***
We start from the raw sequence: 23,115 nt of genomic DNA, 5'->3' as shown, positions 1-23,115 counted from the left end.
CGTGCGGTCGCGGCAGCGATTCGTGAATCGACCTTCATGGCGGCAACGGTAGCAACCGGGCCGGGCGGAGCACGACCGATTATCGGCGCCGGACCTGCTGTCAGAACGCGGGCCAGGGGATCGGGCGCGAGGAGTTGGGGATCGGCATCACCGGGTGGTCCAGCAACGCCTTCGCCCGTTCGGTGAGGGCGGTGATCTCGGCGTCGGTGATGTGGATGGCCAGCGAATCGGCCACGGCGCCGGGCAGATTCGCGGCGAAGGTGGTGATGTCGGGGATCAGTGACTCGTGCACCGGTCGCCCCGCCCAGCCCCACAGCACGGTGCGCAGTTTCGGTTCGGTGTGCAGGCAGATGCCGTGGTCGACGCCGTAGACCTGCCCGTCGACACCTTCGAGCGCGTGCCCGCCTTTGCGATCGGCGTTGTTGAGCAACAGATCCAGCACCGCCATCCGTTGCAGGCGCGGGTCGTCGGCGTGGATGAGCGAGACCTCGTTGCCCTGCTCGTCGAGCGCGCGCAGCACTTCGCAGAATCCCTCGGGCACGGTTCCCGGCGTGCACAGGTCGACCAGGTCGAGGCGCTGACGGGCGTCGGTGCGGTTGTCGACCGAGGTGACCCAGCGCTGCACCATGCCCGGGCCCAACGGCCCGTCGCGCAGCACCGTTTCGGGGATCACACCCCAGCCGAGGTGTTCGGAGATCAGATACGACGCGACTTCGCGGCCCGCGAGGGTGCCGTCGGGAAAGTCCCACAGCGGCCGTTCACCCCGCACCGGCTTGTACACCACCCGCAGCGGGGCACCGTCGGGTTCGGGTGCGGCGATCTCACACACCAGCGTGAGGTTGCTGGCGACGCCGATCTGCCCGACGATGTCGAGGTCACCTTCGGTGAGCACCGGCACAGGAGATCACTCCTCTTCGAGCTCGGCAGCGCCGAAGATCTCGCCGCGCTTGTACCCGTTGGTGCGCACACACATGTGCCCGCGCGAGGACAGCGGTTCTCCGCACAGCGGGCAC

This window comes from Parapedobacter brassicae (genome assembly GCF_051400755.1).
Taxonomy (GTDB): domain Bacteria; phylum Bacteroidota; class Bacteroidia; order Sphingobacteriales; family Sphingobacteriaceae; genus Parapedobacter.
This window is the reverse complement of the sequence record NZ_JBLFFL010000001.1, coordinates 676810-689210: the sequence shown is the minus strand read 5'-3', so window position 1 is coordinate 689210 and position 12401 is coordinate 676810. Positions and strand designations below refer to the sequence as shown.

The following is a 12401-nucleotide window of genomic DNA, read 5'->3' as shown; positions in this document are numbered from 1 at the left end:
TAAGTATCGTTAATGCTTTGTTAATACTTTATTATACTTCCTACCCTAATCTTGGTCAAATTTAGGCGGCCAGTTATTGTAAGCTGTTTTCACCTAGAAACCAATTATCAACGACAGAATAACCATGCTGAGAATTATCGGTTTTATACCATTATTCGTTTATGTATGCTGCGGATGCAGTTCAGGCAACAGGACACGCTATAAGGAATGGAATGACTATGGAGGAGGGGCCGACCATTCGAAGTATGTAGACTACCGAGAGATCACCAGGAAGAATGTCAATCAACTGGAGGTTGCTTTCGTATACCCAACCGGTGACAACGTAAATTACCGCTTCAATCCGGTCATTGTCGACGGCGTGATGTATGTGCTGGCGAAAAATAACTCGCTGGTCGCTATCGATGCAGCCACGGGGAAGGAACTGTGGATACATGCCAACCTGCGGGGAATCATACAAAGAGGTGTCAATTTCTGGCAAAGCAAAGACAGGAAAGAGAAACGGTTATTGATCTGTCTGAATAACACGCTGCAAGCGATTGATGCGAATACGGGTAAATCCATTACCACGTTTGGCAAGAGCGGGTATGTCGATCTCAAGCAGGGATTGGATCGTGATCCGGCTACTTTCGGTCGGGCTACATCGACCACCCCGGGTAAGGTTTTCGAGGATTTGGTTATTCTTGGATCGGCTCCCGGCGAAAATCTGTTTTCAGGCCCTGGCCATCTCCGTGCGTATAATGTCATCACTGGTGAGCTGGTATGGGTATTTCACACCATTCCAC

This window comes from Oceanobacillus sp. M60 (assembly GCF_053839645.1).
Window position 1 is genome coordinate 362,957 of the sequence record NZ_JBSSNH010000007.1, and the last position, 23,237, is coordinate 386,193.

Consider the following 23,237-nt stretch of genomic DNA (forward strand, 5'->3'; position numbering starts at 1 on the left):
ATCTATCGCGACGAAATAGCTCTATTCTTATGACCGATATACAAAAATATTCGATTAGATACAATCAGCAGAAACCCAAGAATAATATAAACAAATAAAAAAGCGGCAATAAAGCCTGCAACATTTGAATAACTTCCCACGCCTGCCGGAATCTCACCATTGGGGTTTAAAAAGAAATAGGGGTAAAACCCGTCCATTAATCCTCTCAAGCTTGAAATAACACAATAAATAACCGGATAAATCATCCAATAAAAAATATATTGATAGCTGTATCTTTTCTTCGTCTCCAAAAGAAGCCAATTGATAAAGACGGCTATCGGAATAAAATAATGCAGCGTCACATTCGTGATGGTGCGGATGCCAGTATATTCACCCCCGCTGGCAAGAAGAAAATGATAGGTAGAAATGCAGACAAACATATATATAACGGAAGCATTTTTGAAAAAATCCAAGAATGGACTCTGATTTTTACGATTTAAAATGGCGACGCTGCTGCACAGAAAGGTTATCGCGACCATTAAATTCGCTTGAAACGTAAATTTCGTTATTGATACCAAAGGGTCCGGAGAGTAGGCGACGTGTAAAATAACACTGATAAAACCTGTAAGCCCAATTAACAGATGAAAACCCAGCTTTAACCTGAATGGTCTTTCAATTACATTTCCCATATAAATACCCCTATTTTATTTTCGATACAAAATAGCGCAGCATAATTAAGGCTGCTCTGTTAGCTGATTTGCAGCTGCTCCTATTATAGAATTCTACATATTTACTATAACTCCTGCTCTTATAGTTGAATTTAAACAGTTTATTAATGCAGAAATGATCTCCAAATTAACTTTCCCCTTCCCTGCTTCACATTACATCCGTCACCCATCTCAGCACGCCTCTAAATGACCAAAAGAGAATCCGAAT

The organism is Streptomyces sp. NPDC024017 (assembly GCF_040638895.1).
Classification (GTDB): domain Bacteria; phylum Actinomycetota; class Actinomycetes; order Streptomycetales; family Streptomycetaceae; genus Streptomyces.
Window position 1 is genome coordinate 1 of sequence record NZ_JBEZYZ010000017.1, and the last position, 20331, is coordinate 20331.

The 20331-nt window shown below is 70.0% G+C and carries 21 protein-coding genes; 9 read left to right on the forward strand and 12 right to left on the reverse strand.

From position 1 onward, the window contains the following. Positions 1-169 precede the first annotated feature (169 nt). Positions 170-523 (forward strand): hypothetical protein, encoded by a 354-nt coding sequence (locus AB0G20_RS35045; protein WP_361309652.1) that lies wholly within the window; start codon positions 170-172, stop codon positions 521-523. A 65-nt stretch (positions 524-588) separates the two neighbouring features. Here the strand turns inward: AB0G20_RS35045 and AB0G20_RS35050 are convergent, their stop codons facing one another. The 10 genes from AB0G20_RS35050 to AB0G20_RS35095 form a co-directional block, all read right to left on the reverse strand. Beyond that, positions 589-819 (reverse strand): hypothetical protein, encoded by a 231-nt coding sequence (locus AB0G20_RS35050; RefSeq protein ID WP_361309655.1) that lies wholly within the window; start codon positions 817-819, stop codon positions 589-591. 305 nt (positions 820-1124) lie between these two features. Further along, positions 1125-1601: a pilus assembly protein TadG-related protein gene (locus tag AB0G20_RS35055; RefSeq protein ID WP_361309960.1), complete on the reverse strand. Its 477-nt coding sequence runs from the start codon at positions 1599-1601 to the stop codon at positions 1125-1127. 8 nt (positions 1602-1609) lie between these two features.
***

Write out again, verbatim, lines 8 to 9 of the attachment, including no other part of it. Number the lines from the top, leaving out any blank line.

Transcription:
This window comes from Oceanobacillus sp. M60 (assembly GCF_053839645.1).
Window position 1 is genome coordinate 362,957 of the sequence record NZ_JBSSNH010000007.1, and the last position, 23,237, is coordinate 386,193.